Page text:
Bungay business celebrates national award
PUBLISHED: 09:30 01 April 2011
Archant © 2011
A FAMILY-RUN business that has been hand-making clothes in Bungay for more than 220 years has won a prestigious national award.
For five generations Nursey and Son has been making leather and sheepskin clothes and this week their commitment to hand-made production was acknowledged as they were named Britain’s best traditional business.
On Wednesday, managing director Tim Nursey travelled to London where he was presented with the 2010 Countryside Alliance Award at the House of Lords by Defra minister Richard Benyon.
Mr Nursey said the day was a wonderful experience and the whole company was over-the-moon at the award.
He said: “A member of the public nominated us, but we don’t have a clue who it was. They must have thought we did something outstanding and it is really quite moving.
“The Countryside Alliance is all about trying to preserve rural skills and business and there are not many people doing what we do.
“To have our products recognised at national level is wonderful for all our loyal staff, both past and present.”
Mr Nursey also said that his father Burton Nursey, 91, was delighted at the news.
The company has been making leather and sheepskin products in Bungay since 1790. Today all of their coats, hats and slippers are still cut by hand, with one machinist responsible for making the complete product.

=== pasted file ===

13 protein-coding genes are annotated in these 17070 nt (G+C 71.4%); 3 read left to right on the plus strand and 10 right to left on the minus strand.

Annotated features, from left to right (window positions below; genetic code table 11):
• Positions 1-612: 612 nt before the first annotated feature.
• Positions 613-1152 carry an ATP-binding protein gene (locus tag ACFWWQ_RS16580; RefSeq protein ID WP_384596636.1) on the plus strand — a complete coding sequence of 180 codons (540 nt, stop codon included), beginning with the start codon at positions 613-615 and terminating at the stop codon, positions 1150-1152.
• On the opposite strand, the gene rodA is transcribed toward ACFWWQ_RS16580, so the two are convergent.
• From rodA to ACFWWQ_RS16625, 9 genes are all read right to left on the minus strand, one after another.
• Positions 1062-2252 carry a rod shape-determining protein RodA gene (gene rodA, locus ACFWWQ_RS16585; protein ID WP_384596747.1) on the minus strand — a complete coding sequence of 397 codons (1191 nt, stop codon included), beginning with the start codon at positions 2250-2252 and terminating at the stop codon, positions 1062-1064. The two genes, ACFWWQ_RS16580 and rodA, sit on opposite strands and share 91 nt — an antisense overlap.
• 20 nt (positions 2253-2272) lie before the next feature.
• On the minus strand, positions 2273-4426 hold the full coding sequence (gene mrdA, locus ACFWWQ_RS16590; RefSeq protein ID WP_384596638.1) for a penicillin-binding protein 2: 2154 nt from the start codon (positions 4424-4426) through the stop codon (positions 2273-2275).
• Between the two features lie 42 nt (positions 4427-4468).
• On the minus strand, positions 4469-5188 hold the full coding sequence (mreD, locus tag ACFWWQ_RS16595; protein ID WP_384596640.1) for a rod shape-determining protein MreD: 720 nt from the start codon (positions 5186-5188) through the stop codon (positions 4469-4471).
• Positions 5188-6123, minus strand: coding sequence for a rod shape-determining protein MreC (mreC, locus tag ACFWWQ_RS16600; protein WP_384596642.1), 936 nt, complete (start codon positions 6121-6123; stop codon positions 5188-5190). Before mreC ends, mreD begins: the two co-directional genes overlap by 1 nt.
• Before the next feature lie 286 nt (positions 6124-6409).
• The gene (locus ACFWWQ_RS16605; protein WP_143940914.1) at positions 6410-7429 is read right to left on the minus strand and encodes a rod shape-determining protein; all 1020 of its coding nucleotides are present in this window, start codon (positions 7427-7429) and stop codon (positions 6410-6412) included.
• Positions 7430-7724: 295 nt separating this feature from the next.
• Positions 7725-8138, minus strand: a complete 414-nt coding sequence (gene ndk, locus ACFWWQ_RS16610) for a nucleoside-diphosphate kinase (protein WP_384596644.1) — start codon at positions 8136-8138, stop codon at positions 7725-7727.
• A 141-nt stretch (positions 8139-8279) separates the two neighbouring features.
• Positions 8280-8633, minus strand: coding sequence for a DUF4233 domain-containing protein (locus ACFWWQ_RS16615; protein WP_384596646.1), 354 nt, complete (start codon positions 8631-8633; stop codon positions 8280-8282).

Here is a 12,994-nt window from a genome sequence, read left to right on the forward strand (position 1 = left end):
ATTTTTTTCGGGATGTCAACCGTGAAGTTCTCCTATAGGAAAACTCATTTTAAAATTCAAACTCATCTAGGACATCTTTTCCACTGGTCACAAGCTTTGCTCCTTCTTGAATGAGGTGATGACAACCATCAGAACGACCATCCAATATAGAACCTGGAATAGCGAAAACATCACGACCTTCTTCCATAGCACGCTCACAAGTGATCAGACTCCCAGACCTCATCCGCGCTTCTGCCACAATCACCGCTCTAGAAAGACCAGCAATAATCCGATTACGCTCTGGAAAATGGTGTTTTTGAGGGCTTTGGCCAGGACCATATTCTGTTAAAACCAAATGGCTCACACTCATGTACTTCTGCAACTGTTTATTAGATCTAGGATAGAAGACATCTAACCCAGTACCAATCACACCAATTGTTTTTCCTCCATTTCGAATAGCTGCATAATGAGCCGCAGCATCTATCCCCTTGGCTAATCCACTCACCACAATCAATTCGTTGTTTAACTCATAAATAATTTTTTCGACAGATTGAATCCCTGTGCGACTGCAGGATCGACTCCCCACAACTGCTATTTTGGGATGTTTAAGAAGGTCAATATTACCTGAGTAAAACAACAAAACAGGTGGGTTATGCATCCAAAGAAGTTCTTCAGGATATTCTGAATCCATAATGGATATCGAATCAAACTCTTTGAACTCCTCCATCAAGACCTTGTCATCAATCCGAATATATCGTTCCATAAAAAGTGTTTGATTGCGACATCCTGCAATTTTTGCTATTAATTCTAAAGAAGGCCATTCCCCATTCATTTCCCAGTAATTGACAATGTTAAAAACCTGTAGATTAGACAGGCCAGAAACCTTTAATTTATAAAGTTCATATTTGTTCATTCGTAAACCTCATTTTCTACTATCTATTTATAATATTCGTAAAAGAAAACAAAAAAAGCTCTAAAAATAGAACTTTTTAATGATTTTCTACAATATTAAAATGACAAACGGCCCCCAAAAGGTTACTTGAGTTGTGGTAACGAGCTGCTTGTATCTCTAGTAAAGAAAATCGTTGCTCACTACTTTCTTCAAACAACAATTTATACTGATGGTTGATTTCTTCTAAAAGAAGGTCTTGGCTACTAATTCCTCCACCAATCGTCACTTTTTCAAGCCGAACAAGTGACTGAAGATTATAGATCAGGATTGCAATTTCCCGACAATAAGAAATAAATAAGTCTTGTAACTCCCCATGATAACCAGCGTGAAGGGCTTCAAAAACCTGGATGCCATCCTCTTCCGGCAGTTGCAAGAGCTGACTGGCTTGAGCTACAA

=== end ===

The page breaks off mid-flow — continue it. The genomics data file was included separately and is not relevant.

It was this that impressed the judges, with Countryside Alliance chief executive Alice Barnard calling the business “part of the fabric of village life”.
Probably the most famous coat ever made by Nursey belonged to a certain Derek Trotter.
Only Fools and Horses’ Del Boy was renowned for his sheepskin coat, but few know it was actually made by the Bungay business.
Mr Nursey said: “We made one up for the show and made one for David Jason’s private use at that time.
“We also did a leather coat for Eric Clapton. He did a sketch on the back of an envelope and we made it from that.”
Although the business is focused on its traditional production methods, it has embraced modern developments, with their website helping at a difficult time for the high street.
“Lots of independent shops used to sell our products. In the ‘50s, ‘60s, ‘70s and ‘80s there were hundreds but over the years most have closed and we have had to change with it,” said Mr Nursey.
The company currently employs 17 people, with many having been there for their entire working lives.
Supervising coat cutter Tony Roe, 64, joined when he left school and will retire this year.
“We still do it by hand, that has not changed since I have been here. It is an old traditional company that has seen massive companies come and go,” he said.
“It has stuck to tradition and that is probably why it has survived. It is not a cheap product, but if you want to buy a coat that will last 20-30 years, this is it.”